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Holiday time

Purim event shows value of having fun

Annual carnival celebrates Jewish holiday

Sunday, February 24, 2013
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Holiday time


The Purim Carnival at Gavin Park in Wilton
The Purim Carnival at Gavin Park in Wilton

— A rabbi with a bright purple beard surveyed the rowdy crowd of kids scampering around Gavin Park’s gym Sunday and smiled.

On an ordinary day, Rabbi Jonathan Rubenstein’s bushy facial hair is a snowy gray, but this was a special occasion — the Fourth Annual Purim Carnival, sponsored by The Jewish Federation in conjunction with Temple Sinai in Saratoga Springs.

The event was held in honor of Purim, a holiday commemorating the deliverance of Jews in the ancient Persian Empire from extermination in the wake of a plot devised by Haman, an adviser to the king of Persia. The story is found in the Bible’s book of Esther.

The holiday is celebrated annually on the 14th day of the Hebrew month of Adar.

“It’s a time to let loose and have fun. We often talk about very serious and important values like social justice and caring for each other in the community, but fun is also a value,” Rubenstein pointed out. “But Purim does have the aspect of generosity and of giving, and caring for the poor as well, so it’s a little more nuanced than just fun.”

A whole lot of fun was being had at Sunday’s carnival, where kids played games like Purim Plinko and Pin the Crown on Esther. They jumped in a bounce house, slid down a blow-up slide, had fights with balloon swords and ate cupcakes with loads of colorful frosting.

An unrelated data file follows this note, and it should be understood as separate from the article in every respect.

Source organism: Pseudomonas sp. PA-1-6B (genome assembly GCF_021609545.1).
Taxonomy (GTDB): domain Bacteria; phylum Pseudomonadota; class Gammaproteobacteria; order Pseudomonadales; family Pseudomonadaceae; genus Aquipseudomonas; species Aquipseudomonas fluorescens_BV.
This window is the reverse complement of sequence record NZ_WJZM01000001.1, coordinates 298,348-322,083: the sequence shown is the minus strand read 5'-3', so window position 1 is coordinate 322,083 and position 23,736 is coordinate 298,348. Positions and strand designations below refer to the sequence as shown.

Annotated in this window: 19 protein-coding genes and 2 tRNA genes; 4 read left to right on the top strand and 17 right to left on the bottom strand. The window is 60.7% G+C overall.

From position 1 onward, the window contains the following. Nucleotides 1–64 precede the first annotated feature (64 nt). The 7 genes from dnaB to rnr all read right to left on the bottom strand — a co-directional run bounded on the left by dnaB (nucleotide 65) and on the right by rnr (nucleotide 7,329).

Rebecca Oppenneer, co-organizer of the event, called Purim the Mardi Gras of Judiasm.

“I grew up as a child having a tremendous Purim carnival in Utica and it was like my one happiest memory of my childhood, so that’s what got me to start [this event],” she said.

Over the years, the carnival has become quite a draw, welcoming Jewish and non-Jewish revelers alike.

“Word has gotten out that it’s just a fun, family-friendly event,” said co-organizer Rachel Rosan. “I think it helps to bring the Jewish community into the Saratoga Community and vice versa, and I think that the best way to do that is through our children.”

Thirteen-year-old Robbie Michalofsky of Saratoga Springs was enjoying the festivities with his mother, Amy Kantor, and grandmother, Claire Kantor.

“I’m looking around at the scenery, soaking in the Purim atmosphere,” Robbie said, taking it all in from the bleachers that flanked the gym.

Amy Kantor said her mom took her to similar events in Brooklyn when she was a child.

“It was fun,” Claire Kantor chimed in.

Across the way, Rabbi Abba Rubin from Saratoga Chabad was handing out hamantaschen — triangle-shaped, fruit-filled cookies that are a Purim staple.

Dressed in an apple costume, with a jester hat on his head, he explained his interesting get-up: “On Purim you are supposed to be merry and happy, so we do that, dress up.”

Emma Maiorella, 5, of South Glens Falls, also dressed up for the occasion in a pink princess dress and sparkly pink sneakers. She was intently rummaging through a brown paper bag full of prizes she’d won at the carnival, and proudly pulled out a bouncy ball, a pink punching balloon, a pencil and a little pad of paper.

She confirmed shyly that she was having a very fun day.

 
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